Legal malpractice policies sold in the United States are claims-made policies. Conceptually the insurer that is on the risk is the insurer and policy form that will defend the insured and pay the claim should a claim be made during the policy period, providing that the reported act occurs after the prior acts date.
Some malpractice policies also have a ‘knowledge date’ in addition to a prior acts date for their claims- made coverage. Professional liability insurance policies require that a potential claim be made and reported during the policy period for coverage. Many insurers require notice at most within 30 days of having knowledge of the act, error or omission that could lead to a claim. The ‘knowledge date’ can be explicitly stated as in the Travelers policy or implied in the exclusions for ‘prior knowledge’.
Here is the current insuring agreement from the Travelers Lawyers Professional Liability Insurance policy that includes a ‘knowledge date’.
“The Company will pay on behalf of the Insured, Damages and Defense Expenses for any Claim first made during the Policy Period that is caused by a Wrongful Act committed on or after any applicable Retroactive Date set forth in ITEM 5 of the Declarations, provided that no Insured on the Knowledge Date set forth in ITEM 5 of the Declarations had any basis to believe that such Wrongful Act might reasonably be expected to be the basis of a Claim.”
The real purpose of the knowledge date is to reinforce the concept of prior knowledge:
1. Most attorney malpractice renewal applications specifically ask if anyone has knowledge of any incident, act, error or omission that could lead to a claim. Even with the ‘knowledge date’ on the declarations page, if the insured answers “No” on the application they could set up a basis for the insurer to deny coverage.
2. If the insured is looking to switch insurers, the insured needs to make sure that any potential incidents or potential claims are reported to the incumbent insurer, as the ‘knowledge date’ with the new insurer will be reset to the new policy’s inception date. The ‘knowledge date’ further reinforces the need for an insured when changing insurers to report any and all claims and potential claims to the incumbent insurer.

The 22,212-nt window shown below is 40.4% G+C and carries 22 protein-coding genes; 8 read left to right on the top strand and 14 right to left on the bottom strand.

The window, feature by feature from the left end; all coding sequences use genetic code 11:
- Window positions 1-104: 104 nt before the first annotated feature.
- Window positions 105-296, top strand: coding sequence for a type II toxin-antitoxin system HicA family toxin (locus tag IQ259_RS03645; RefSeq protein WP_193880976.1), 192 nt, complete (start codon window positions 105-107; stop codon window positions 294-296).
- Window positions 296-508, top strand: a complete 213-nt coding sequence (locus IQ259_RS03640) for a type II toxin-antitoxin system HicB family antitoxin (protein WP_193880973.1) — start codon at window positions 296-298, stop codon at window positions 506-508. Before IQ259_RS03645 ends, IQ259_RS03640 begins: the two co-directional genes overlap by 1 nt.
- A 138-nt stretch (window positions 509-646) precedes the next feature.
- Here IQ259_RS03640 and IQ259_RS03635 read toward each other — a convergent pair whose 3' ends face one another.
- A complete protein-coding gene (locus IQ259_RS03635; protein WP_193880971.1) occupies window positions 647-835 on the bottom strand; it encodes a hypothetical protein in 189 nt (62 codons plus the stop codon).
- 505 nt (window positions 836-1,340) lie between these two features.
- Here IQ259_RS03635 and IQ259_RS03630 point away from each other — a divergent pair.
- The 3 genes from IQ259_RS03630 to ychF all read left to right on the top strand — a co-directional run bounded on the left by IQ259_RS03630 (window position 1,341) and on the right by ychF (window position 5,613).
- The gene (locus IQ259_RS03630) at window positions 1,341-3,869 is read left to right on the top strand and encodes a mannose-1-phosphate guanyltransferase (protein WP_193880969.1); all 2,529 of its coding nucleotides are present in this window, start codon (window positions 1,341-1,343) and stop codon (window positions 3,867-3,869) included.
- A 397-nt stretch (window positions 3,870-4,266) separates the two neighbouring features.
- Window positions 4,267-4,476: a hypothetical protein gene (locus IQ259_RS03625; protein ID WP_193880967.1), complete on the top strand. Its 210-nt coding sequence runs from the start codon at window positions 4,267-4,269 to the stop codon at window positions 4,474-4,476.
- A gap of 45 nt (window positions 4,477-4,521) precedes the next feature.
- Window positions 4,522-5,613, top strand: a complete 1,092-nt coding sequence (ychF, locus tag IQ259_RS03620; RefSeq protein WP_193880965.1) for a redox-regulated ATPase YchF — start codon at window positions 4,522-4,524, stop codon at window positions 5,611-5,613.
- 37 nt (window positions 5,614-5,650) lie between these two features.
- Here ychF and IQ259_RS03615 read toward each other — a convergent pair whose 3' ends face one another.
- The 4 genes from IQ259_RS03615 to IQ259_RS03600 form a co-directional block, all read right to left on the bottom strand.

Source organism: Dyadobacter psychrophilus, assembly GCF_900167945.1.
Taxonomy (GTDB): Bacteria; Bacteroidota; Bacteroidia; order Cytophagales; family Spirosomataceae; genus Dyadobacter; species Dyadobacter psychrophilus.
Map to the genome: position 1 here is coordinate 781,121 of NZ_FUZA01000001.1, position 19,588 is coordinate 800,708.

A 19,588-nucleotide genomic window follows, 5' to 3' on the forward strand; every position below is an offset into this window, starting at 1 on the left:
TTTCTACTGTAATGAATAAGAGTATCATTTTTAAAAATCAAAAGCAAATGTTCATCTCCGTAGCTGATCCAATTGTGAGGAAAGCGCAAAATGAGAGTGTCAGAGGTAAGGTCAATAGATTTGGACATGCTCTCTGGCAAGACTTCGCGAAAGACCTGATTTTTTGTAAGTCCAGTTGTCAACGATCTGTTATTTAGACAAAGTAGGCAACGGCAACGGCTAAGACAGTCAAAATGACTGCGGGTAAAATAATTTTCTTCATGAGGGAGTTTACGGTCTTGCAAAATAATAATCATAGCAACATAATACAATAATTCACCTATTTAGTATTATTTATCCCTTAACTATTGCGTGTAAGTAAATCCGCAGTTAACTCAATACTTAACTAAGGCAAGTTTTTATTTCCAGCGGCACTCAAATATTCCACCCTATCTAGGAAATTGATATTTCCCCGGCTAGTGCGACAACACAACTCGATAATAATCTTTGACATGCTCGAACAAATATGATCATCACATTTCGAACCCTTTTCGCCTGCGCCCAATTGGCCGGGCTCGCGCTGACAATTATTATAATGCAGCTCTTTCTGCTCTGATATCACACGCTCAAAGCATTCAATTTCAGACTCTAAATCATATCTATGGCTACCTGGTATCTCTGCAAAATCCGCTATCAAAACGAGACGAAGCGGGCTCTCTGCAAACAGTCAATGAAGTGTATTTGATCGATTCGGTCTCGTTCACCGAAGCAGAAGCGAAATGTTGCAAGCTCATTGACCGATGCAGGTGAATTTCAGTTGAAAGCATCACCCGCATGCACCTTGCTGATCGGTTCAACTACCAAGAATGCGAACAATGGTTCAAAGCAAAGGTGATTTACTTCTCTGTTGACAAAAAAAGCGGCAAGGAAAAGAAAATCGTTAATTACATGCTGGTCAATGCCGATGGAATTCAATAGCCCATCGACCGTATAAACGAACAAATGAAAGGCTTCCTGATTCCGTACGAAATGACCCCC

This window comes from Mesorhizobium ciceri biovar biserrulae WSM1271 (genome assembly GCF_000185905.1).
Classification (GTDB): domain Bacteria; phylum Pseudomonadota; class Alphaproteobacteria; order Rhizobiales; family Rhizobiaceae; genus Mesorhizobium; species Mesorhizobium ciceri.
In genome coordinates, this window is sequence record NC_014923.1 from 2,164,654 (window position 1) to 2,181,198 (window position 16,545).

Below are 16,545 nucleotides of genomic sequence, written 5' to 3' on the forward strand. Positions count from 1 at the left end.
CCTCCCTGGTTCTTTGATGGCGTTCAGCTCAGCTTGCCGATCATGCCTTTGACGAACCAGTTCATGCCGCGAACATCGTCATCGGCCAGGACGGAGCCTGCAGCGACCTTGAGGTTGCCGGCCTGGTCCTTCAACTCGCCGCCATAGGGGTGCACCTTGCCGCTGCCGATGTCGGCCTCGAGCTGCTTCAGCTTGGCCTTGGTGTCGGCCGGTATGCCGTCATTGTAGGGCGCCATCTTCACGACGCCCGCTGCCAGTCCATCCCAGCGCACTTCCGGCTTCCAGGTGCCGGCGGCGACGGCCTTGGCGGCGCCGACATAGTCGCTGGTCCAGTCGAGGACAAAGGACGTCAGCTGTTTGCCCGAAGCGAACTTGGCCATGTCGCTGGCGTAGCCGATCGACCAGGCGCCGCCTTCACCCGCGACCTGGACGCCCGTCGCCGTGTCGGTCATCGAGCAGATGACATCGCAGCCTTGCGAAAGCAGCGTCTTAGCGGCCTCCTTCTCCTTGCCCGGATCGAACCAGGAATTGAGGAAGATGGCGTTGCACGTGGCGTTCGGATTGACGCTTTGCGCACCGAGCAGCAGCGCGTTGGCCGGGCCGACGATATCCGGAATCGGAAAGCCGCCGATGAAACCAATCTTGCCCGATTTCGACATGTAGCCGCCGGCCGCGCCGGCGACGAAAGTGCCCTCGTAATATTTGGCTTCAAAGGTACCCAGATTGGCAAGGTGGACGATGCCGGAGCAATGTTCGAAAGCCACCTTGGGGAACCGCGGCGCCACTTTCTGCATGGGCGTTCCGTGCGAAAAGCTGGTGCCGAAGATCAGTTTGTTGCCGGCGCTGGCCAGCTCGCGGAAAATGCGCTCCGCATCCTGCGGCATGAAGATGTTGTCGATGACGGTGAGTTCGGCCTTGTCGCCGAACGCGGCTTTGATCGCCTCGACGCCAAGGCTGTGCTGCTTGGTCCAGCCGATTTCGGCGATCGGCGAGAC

3. While the ways an attorney can lose coverage are numerous through prior knowledge. A couple of common examples are:
a. Getting notice from the grievance board and not informing the insurer. Even if you believe the grievance will “go away”, it still gives the insurer the basis to deny coverage if the unreported grievance later turns into a claim. And if you have switch insurers, the new insurer will deny coverage because it should have been reported to the old insurer.
b. Another common reason for denial, is a missed statute. Once you are aware of the missed statute, you now have knowledge of the error. Again, even if you believe no claim might be filed against you, the insurer will use this prior knowledge to deny the claim. This is especially true if the insured goes through a renewal cycle and does not disclose on the renewal application.
It is in the insured’s best interest to report any and all issues that could reasonably be assumed to result in a claim to the incumbent insurer promptly and prior to coverage termination. The ‘knowledge date’ is just another way to reinforce the prior knowledge exclusion. Even without a knowledge date the prior knowledge exclusion still exits.
If in doubt report.
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Lee Norcross, MBA, CPCU
Managing Director, CEO
(616) 940-1101 Ext. 7080